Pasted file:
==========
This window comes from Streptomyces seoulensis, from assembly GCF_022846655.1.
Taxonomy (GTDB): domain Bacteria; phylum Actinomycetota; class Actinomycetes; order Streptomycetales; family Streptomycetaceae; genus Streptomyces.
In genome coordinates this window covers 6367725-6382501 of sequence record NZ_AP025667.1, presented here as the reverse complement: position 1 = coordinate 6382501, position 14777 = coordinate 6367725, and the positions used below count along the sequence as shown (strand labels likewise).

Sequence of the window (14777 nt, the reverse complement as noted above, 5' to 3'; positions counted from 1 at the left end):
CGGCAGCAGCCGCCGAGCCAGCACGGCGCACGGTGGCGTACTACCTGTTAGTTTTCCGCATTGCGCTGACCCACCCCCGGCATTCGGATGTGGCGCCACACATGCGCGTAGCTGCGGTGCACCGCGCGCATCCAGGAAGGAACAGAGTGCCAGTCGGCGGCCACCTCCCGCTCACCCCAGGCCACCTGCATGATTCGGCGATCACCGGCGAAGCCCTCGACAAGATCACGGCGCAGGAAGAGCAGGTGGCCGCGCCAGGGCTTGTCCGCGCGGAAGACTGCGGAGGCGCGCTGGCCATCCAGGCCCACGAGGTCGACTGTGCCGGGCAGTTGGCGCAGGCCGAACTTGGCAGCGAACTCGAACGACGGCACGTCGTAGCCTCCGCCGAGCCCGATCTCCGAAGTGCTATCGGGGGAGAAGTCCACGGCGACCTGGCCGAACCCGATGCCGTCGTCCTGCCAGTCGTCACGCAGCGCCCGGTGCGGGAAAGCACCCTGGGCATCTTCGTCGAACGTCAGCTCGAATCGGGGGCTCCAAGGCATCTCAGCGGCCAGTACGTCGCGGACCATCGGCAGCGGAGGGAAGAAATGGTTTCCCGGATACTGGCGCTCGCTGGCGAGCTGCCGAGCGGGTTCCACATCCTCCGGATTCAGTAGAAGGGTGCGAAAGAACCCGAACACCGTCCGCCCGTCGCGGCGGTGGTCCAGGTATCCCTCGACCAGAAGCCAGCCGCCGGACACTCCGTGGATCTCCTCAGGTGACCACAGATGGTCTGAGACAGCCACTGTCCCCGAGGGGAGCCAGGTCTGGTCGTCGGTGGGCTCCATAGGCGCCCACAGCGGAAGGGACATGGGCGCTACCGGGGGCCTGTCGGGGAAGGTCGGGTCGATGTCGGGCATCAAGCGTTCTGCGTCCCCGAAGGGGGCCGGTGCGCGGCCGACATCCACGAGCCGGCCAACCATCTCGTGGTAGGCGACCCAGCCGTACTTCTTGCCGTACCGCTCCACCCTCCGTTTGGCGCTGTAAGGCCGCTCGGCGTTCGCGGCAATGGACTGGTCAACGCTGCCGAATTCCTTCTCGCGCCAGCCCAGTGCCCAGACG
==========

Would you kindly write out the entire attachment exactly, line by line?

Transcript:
This window comes from Streptomyces seoulensis, from assembly GCF_022846655.1.
Taxonomy (GTDB): domain Bacteria; phylum Actinomycetota; class Actinomycetes; order Streptomycetales; family Streptomycetaceae; genus Streptomyces.
In genome coordinates this window covers 6367725-6382501 of sequence record NZ_AP025667.1, presented here as the reverse complement: position 1 = coordinate 6382501, position 14777 = coordinate 6367725, and the positions used below count along the sequence as shown (strand labels likewise).

Sequence of the window (14777 nt, the reverse complement as noted above, 5' to 3'; positions counted from 1 at the left end):
CGGCAGCAGCCGCCGAGCCAGCACGGCGCACGGTGGCGTACTACCTGTTAGTTTTCCGCATTGCGCTGACCCACCCCCGGCATTCGGATGTGGCGCCACACATGCGCGTAGCTGCGGTGCACCGCGCGCATCCAGGAAGGAACAGAGTGCCAGTCGGCGGCCACCTCCCGCTCACCCCAGGCCACCTGCATGATTCGGCGATCACCGGCGAAGCCCTCGACAAGATCACGGCGCAGGAAGAGCAGGTGGCCGCGCCAGGGCTTGTCCGCGCGGAAGACTGCGGAGGCGCGCTGGCCATCCAGGCCCACGAGGTCGACTGTGCCGGGCAGTTGGCGCAGGCCGAACTTGGCAGCGAACTCGAACGACGGCACGTCGTAGCCTCCGCCGAGCCCGATCTCCGAAGTGCTATCGGGGGAGAAGTCCACGGCGACCTGGCCGAACCCGATGCCGTCGTCCTGCCAGTCGTCACGCAGCGCCCGGTGCGGGAAAGCACCCTGGGCATCTTCGTCGAACGTCAGCTCGAATCGGGGGCTCCAAGGCATCTCAGCGGCCAGTACGTCGCGGACCATCGGCAGCGGAGGGAAGAAATGGTTTCCCGGATACTGGCGCTCGCTGGCGAGCTGCCGAGCGGGTTCCACATCCTCCGGATTCAGTAGAAGGGTGCGAAAGAACCCGAACACCGTCCGCCCGTCGCGGCGGTGGTCCAGGTATCCCTCGACCAGAAGCCAGCCGCCGGACACTCCGTGGATCTCCTCAGGTGACCACAGATGGTCTGAGACAGCCACTGTCCCCGAGGGGAGCCAGGTCTGGTCGTCGGTGGGCTCCATAGGCGCCCACAGCGGAAGGGACATGGGCGCTACCGGGGGCCTGTCGGGGAAGGTCGGGTCGATGTCGGGCATCAAGCGTTCTGCGTCCCCGAAGGGGGCCGGTGCGCGGCCGACATCCACGAGCCGGCCAACCATCTCGTGGTAGGCGACCCAGCCGTACTTCTTGCCGTACCGCTCCACCCTCCGTTTGGCGCTGTAAGGCCGCTCGGCGTTCGCGGCAATGGACTGGTCAACGCTGCCGAATTCCTTCTCGCGCCAGCCCAGTGCCCAGACG